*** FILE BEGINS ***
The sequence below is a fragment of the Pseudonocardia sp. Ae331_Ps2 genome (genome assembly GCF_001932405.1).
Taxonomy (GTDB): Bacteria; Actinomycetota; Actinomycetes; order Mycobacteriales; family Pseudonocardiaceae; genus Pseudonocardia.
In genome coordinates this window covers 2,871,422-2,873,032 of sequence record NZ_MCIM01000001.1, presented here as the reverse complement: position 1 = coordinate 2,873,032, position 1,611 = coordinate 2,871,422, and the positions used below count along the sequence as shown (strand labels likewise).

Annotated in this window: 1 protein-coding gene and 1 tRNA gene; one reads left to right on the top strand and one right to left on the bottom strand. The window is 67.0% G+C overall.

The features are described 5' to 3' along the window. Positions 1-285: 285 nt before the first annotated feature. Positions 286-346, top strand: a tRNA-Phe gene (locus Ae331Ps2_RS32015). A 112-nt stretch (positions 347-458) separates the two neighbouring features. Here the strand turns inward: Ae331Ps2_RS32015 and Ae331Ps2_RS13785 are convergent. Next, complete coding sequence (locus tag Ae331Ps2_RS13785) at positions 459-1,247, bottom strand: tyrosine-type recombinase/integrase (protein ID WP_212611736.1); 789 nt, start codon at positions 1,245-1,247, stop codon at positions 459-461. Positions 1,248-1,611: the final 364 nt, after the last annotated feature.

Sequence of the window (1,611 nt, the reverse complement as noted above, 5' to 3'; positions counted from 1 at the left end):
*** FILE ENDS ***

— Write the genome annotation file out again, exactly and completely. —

The sequence below is a fragment of the Pseudonocardia sp. Ae331_Ps2 genome (genome assembly GCF_001932405.1).
Taxonomy (GTDB): Bacteria; Actinomycetota; Actinomycetes; order Mycobacteriales; family Pseudonocardiaceae; genus Pseudonocardia.
In genome coordinates this window covers 2,871,422-2,873,032 of sequence record NZ_MCIM01000001.1, presented here as the reverse complement: position 1 = coordinate 2,873,032, position 1,611 = coordinate 2,871,422, and the positions used below count along the sequence as shown (strand labels likewise).

Annotated in this window: 1 protein-coding gene and 1 tRNA gene; one reads left to right on the top strand and one right to left on the bottom strand. The window is 67.0% G+C overall.

The features are described 5' to 3' along the window. Positions 1-285: 285 nt before the first annotated feature. Positions 286-346, top strand: a tRNA-Phe gene (locus Ae331Ps2_RS32015). A 112-nt stretch (positions 347-458) separates the two neighbouring features. Here the strand turns inward: Ae331Ps2_RS32015 and Ae331Ps2_RS13785 are convergent. Next, complete coding sequence (locus tag Ae331Ps2_RS13785) at positions 459-1,247, bottom strand: tyrosine-type recombinase/integrase (protein ID WP_212611736.1); 789 nt, start codon at positions 1,245-1,247, stop codon at positions 459-461. Positions 1,248-1,611: the final 364 nt, after the last annotated feature.

Sequence of the window (1,611 nt, the reverse complement as noted above, 5' to 3'; positions counted from 1 at the left end):